1. Take a good look at where the Japanese player is placing his first turn transport buys. If he is silly enough to place them in the outer Japan seazone, then blow them out of the water with the Hawaaiin fighter + Washington Bomber or just one of them. Believe it or not, the bomber can reach that outer seazone and land in Buryatia; fly up to eastern canada, then to western canada, then to that seazone bordering the north of western canda, then I think from there it’s 2 spaces to that seazone then 1 space into Buryatia, making for 6 spaces. It’s an almost instant game win if you destroy the 3 transports he builds there, and is very clever the first time you see it, although probably past then it will never work. Also if China somehow survived then the fighter there is in a great position to strike at either seazones that the transports deploy in. It takes an observant and clever Japanese player to protect his transports carefully.
2. Somtimes you can panic the Japanese player by consolidating 6 infantry into Buryatia as well as sending 2 tanks in Moscow to the east 2 spaces. Against good Japanese players this probably won’t affect their strategy but against people who haven’t seen it, they will usually panic and not attack China first turn because they’ll look at Manchuria and panic.
3. You can consolidate the British fleet into sz30 as well as sz38. Sz30 is much more out of the way of the Japanese navy than sz38, though if your intent is lure them into attacking your fleet with a lot of units then this isn’t the way to go. Putting them in sz30 though really forces the Japanese to keep an eye on it since it’s in a position to invade some islands. Load full infantry into both transports when you converge them into sz30 will make the Japanese player sweat a bit. He’ll have to keep his bship/car in west indies or you’ll invade it, and he’s not in a good position to attack your fleet with just that because he’ll probably take at least 2 hits and lose a fighter or so. He may be tempted to strafe you with all those infantry aboard but thats’ pretty much what you want because your navy will make him pay for the strafe (1 car + 1 or 2 fighters if the anglo egypt one survived, 1 sub, 1 destroyer, 2 trans).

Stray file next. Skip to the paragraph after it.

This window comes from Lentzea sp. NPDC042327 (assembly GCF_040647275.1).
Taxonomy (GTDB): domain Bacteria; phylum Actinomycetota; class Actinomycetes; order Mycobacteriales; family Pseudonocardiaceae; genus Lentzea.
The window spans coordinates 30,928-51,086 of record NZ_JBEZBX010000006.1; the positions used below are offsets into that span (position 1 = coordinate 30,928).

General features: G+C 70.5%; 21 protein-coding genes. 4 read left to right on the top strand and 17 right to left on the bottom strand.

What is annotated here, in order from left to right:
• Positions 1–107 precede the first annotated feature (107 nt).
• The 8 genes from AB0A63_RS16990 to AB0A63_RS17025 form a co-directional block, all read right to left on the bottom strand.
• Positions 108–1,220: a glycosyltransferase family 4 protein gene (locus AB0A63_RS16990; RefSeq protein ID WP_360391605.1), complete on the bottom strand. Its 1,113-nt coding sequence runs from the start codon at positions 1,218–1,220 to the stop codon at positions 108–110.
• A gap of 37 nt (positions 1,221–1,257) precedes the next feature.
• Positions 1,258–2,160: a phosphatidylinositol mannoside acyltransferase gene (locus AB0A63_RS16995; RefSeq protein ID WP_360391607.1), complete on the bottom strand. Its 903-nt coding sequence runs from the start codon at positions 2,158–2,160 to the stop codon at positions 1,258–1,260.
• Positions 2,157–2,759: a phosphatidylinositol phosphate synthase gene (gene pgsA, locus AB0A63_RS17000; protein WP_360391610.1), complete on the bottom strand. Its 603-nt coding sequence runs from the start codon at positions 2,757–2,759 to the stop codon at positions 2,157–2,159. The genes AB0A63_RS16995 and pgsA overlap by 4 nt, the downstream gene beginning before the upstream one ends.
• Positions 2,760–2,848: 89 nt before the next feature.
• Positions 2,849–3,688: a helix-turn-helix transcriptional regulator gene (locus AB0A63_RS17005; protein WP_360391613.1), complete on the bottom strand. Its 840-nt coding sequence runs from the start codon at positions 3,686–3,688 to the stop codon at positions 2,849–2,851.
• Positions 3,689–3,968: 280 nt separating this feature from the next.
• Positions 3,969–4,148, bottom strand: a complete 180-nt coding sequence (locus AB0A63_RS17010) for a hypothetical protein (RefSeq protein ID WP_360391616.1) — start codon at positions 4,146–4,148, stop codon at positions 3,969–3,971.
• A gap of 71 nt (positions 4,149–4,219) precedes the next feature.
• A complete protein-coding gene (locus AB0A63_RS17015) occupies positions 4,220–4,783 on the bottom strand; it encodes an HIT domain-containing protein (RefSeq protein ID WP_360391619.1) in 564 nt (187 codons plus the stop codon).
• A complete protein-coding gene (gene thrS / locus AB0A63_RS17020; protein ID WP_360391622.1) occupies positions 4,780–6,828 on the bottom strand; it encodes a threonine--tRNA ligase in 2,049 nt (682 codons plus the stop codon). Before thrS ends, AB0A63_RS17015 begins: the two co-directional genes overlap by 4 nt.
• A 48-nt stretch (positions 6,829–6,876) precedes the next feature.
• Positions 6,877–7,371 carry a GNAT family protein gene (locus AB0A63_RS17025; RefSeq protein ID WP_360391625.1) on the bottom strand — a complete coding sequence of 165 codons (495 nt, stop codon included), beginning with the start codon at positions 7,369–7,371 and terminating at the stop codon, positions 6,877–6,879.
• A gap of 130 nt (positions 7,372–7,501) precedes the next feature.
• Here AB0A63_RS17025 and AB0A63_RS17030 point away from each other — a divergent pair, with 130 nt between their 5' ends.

Also Britain can send their bomber to sinkiang on turn one. This puts an additional monkey wrench in Japanese logistics if they’re used to buying all transports turn one. Now they have to protect their transports wherever they mobilize them, which means buying a destroyer or something which they normally wouldn’t do.
Another alternate monkey wrench move is instead of consolidating the fleets, do this: send the destroyer, carrier, and transport to attack the Kwangtung transport. Send the fighter and sub to attack the solomon island sub. The fighter will land on the US carrier Usually you’ll end up destroying the enemy sub before it can submerge. Now you have presented the Japanese with some thorns. Pearl Harbor is a little harder to attack now since he lost a sub and now that there’s an additional fighter defending there. Also now there’s this quirky fleet sitting next to Kwangtung which is poised to strike as new naval units being built if it isn’t instantly targeted by the Indies fleet. Sometimes you can incur a fighter casualty with this fleet when Japan strikes it (2 hits total).